4 The wisdom of crowds
You have probably heard of the ‘wisdom of crowds’. This is the observation that if you get a large number of people to estimate something, and then take the average of their estimates, the result is often close to the true value.
In his book The Wisdom of Crowds, James Surowiecki (2004) suggested that a variant of this idea could be applied to decision making. If a large number of people give independent answers, their individual differences may balance out, leading to the group as a whole reaching a good decision.
A similar idea lies behind the crowd-forecasting website Almanis (Figure 4). People can join for free and become forecasters, providing answers to a wide range of questions. Members can also raise their own questions. They can earn rewards, including cash, by contributing to accurate forecasts.
Almanis says, ‘Combining many individuals’ forecasts dramatically increases accuracy.’ But do crowd-sourcing forecasts or estimates really result in improved accuracy?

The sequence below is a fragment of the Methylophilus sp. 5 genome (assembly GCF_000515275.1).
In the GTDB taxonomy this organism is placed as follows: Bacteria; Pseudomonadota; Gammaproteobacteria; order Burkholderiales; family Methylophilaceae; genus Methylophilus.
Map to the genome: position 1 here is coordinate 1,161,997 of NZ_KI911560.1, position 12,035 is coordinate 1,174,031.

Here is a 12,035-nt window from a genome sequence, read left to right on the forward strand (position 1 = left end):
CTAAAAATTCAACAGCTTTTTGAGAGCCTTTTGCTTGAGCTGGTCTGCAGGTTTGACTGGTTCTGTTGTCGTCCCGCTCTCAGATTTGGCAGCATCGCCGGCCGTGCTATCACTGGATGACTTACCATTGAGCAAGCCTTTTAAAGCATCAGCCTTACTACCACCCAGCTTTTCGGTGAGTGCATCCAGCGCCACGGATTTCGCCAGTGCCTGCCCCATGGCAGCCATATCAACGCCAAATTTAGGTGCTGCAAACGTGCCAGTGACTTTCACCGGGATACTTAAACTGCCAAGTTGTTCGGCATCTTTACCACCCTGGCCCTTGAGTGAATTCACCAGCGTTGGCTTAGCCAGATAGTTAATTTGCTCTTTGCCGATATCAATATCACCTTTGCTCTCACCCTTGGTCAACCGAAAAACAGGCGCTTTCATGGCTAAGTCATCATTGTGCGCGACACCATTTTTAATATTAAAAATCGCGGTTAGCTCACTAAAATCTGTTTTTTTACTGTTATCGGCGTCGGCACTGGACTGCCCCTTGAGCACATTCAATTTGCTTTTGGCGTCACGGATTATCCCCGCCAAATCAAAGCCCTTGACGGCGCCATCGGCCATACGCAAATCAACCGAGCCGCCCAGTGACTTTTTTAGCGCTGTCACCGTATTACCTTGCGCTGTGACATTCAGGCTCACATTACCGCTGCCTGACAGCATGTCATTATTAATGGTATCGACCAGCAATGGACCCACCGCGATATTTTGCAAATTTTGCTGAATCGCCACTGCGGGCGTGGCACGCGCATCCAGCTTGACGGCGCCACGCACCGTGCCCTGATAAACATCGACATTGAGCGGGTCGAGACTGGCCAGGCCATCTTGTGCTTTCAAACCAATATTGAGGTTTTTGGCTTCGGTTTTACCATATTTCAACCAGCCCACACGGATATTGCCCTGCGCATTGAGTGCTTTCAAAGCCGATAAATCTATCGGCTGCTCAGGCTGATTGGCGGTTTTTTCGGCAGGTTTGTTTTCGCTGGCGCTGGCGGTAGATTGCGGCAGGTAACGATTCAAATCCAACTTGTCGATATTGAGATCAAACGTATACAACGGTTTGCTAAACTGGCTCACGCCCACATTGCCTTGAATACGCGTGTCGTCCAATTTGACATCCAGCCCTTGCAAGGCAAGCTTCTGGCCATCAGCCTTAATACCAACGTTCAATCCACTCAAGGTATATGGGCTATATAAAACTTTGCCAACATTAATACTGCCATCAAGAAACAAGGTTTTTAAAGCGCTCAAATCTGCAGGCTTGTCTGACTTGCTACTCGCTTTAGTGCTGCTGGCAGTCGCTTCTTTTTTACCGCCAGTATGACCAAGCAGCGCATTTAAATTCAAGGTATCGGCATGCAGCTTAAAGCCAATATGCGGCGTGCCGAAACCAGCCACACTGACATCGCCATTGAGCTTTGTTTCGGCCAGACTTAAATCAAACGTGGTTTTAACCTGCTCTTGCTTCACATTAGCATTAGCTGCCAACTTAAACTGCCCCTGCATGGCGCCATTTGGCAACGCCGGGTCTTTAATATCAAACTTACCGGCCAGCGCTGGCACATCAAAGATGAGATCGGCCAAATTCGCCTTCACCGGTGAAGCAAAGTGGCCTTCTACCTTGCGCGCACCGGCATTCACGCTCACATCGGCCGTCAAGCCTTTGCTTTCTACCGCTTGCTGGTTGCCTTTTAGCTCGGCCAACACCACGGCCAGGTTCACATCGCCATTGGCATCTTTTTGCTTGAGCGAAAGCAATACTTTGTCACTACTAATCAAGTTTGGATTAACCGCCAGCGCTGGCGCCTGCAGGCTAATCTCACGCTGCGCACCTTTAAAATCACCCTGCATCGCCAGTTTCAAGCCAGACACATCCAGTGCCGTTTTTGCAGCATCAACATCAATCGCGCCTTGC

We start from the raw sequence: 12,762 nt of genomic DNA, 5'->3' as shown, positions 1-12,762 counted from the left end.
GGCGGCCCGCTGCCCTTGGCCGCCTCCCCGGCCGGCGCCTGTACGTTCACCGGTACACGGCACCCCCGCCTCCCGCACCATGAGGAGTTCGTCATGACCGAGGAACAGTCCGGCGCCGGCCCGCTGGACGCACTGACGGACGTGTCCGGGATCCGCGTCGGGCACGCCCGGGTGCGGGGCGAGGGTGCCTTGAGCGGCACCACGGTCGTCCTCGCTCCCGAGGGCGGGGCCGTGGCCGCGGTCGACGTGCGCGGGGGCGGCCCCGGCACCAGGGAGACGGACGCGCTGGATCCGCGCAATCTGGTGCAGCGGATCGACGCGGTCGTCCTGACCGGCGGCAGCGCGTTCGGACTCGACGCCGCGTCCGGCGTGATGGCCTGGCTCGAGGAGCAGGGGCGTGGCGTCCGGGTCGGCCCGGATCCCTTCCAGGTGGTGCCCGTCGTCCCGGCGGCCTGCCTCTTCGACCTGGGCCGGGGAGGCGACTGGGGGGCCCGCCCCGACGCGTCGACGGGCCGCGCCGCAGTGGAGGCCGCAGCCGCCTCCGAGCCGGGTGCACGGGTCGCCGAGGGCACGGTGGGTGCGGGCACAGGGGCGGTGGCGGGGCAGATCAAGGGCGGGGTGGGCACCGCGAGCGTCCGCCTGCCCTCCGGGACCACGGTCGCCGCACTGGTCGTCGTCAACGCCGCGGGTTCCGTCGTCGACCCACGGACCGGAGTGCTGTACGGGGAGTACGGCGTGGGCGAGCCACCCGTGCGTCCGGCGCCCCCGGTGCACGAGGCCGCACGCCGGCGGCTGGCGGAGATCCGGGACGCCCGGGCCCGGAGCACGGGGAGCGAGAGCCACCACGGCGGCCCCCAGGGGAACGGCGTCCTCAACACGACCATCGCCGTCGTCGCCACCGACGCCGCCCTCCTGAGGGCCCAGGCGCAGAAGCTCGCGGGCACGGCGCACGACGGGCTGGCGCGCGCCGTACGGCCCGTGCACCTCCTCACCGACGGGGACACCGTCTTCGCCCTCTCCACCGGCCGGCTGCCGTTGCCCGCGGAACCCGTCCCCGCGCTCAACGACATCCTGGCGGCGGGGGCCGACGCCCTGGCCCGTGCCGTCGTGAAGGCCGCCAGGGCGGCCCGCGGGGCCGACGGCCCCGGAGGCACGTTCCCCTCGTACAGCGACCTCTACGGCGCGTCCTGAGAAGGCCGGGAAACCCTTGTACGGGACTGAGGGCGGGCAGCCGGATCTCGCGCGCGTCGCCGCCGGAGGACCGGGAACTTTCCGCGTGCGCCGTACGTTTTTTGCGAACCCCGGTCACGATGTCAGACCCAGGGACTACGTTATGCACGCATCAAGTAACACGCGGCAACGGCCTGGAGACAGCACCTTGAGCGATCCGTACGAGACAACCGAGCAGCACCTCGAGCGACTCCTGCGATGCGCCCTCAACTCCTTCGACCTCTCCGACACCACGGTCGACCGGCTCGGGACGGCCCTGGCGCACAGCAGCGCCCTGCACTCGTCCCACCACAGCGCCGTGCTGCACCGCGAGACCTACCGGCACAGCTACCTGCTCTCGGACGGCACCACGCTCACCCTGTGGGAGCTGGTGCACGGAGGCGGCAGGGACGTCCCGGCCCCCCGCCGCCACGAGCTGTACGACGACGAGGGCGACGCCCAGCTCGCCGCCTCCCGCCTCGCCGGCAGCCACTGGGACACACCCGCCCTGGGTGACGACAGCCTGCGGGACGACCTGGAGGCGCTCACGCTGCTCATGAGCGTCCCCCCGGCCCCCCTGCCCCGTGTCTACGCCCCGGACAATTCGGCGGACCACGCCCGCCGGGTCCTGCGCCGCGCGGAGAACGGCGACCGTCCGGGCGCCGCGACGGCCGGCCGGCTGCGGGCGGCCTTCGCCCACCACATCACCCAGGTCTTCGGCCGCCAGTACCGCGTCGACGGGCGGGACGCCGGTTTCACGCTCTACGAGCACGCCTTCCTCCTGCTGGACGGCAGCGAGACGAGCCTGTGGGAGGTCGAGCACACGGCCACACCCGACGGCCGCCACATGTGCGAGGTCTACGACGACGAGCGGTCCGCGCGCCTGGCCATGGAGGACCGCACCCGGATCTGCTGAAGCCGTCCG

You can now take part in a simple experiment created for this course. It won’t provide conclusive evidence either way about the wisdom of crowds, but it is an interesting example to try.
Activity 7 Join the crowd
Figure 5 is a computer-generated graphic of random circles. Have a go at estimating how many there are. Your estimate should not be a simple wild guess but an estimate. You aren’t going to count all of the circles because it would take too long. Instead, you could count the number in a small area and then mentally scale up, for example.
Visit this poll and place your guess in the field provided. You will then see a running average of all the estimates entered to date.
The wisdom of crowds predicts that the more people who submit their estimates to the running poll, the closer the running average will be to the actual number.
The exact number of circles is: 3307.
The next section explores how accurate you can be when making estimates about the society you live in.